Silver Linings Playbook – Another bit of a surprise that David O. Russell was nominated for best director. Silver Linings was seen as an actor’s film—all four leads got nominated—and a screenwriter’s film (ditto for Russell’s adaptation of the screenplay), but less a director’s movie than those of Affleck, Bigelow, and Tarantino, who worked on more elaborate canvases and had to keep multiple balls in the air.
Zero Dark Thirty
Lincoln – Except for his inexplicable snub by the BAFTA’s, Steven Spielberg’s nomination was a foregone conclusion (and well deserved).
Les Miserables – Despite his win two years ago for The King’s Speech, recent criticism has focused on Tom Hooper’s clumsy direction, so no surprise that he didn’t get a nod
Life of Pi – For whatever reason, the brilliant Ang Lee hasn’t been a strong pre-Oscar contender. Thrilled to see his nomination here. *
Amour – Ah, here’s the other unexpected one. French director Michael Haneke is a bit of a bad boy auteur, whose films tend to be provocative and sometimes even hostile to the audience. Here he slowed down, found his humanity, and directed an absolutely soul-crushing pas de deux between an old man and his dying wife. Well deserved. But again, a surprise.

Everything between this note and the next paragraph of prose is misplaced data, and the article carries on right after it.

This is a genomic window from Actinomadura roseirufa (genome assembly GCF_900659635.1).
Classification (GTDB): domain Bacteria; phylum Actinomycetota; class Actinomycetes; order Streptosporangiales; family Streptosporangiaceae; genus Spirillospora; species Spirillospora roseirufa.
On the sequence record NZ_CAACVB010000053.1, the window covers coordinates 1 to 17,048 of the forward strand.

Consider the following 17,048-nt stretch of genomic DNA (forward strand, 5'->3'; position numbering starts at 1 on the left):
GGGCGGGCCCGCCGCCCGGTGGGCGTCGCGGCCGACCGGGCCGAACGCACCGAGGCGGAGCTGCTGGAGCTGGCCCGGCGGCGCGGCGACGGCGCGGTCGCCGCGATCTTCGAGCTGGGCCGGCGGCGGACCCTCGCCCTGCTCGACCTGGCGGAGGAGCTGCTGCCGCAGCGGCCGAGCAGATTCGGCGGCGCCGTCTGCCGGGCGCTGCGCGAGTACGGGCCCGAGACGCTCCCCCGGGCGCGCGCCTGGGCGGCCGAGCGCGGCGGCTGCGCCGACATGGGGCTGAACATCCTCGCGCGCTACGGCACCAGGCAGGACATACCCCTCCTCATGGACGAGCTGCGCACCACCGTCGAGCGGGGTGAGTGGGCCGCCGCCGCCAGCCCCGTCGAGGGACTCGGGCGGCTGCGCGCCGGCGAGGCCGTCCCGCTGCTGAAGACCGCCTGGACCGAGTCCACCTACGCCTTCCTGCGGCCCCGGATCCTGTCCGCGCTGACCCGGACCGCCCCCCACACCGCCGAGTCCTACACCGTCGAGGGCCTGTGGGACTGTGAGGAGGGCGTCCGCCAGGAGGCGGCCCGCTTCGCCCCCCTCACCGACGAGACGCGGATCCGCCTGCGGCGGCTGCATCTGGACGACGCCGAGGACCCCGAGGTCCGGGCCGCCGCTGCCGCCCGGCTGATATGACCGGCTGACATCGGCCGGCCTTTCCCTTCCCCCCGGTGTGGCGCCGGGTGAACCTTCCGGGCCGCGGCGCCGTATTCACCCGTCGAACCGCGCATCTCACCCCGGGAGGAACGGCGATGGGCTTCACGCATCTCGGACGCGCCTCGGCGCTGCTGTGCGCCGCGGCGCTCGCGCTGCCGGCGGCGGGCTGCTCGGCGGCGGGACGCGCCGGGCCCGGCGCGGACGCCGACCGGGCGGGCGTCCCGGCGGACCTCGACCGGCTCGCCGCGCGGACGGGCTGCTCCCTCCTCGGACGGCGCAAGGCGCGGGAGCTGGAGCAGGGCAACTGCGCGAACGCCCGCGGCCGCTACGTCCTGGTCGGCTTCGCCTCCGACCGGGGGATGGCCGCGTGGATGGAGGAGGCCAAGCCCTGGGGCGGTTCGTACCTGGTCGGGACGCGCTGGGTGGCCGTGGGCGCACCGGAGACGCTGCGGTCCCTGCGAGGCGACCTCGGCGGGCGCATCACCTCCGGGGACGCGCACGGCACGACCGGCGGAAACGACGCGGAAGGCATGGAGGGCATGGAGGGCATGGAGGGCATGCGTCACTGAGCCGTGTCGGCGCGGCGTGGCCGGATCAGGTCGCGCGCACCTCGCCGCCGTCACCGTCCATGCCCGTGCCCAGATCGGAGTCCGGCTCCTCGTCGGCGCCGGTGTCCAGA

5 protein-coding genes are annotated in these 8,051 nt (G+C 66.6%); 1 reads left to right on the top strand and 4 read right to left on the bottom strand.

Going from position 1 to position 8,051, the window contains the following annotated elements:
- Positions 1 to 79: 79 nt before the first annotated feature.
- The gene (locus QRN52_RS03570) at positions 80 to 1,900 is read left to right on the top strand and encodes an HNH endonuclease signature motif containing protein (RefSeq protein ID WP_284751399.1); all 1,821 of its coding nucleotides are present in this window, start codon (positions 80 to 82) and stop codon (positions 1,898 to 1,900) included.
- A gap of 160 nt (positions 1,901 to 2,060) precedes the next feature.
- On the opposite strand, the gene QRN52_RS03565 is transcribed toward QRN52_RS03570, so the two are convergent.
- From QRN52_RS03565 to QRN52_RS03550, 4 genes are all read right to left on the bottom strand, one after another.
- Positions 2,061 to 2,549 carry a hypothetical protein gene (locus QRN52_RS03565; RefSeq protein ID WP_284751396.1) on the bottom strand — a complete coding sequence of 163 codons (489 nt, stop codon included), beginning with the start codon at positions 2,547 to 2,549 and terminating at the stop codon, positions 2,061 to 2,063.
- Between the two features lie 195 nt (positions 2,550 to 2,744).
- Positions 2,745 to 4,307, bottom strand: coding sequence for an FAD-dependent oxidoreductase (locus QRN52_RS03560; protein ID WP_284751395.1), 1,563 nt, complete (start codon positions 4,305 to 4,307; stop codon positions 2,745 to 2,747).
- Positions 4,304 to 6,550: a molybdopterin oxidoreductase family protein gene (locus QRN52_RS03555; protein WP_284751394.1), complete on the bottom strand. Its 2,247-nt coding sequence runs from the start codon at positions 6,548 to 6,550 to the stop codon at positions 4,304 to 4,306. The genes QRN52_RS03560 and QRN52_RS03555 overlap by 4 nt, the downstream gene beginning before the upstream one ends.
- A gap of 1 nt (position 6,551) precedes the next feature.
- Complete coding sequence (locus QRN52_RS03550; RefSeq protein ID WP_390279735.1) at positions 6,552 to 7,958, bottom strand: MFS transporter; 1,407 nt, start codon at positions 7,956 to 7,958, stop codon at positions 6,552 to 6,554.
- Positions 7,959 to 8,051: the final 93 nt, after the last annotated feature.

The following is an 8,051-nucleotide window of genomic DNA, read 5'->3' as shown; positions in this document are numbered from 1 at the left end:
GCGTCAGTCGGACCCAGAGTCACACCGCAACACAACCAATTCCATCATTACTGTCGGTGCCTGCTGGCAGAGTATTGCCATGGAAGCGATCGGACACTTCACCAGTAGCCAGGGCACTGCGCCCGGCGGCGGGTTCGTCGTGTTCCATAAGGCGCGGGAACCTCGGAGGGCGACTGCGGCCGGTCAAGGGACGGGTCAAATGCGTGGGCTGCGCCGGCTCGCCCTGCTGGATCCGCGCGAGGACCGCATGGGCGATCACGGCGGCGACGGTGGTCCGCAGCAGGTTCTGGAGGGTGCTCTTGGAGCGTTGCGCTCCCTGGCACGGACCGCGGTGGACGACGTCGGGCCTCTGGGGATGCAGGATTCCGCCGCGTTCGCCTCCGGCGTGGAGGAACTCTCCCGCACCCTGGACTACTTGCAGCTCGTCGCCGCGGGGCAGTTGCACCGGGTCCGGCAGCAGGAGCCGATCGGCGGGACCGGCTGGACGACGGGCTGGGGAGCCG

And there you have it. On Twitter (hey, follow me @maxthegirl), I speculated that maybe Affleck and Bigelow got snubbed because they were on steroids? (See what I did there?)
Anyway, it’s pretty obvious now that Zero Dark Thirty, Argo, and Django Unchained are no longer serious contenders to win Best Picture (not that Django ever really was). I’ve been saying that Lincoln is going to win all along and nothing I saw in these nominations convinced me otherwise. As for Best Director? Clearly an unpredictable category. But I have a hunch that Mr. Spielberg will be pocketing that baby, too.
Here are the rest of the major category nominations, with my EARLY speculation as to who might win.
Daniel Day-Lewis, Lincoln
Denzel Washington, Flight
Hugh Jackman, Les Miserables
Bradley Cooper, Silver Linings Playbook
Joaquin Phoenix, The Master
My pick: Daniel Day Lewis, in a virtual lock
Naomi Watts, The Impossible
Jessica Chastain, Zero Dark Thirty
Jennifer Lawrence, Silver Linings Playbook
Emmanuelle Riva, Amour
Quvenzhané Wallis, Beasts of the Southern Wild
My pick: Emmanuelle Riva. (I’m going against conventional wisdom here; most think it’s Chastain’s or Lawrence’s to lose. But I just have a hunch.)
Best Supporting Actor
Christoph Waltz, Django Unchained
Phillip Seymour Hoffman, The Master
Robert De Niro, Silver Linings Playbook
Alan Arkin, Argo
Tommy Lee Jones, Lincoln
My pick: Tommy Lee Jones, although this category is wide open.
Best Supporting Actress
Sally Field, Lincoln
Anne Hathaway, Les Miserables
Jacki Weaver, Silver Linings Playbook
Helen Hunt, The Sessions
Amy Adams, The Master
My pick: Anne Hathaway. No limbs here. Everyone is picking her.
*In an earlier version of this story, I incorrectly stated that Ang Lee wasn't nominated for Best Director. Indeed, he was. (Thanks for the catch, Chris!)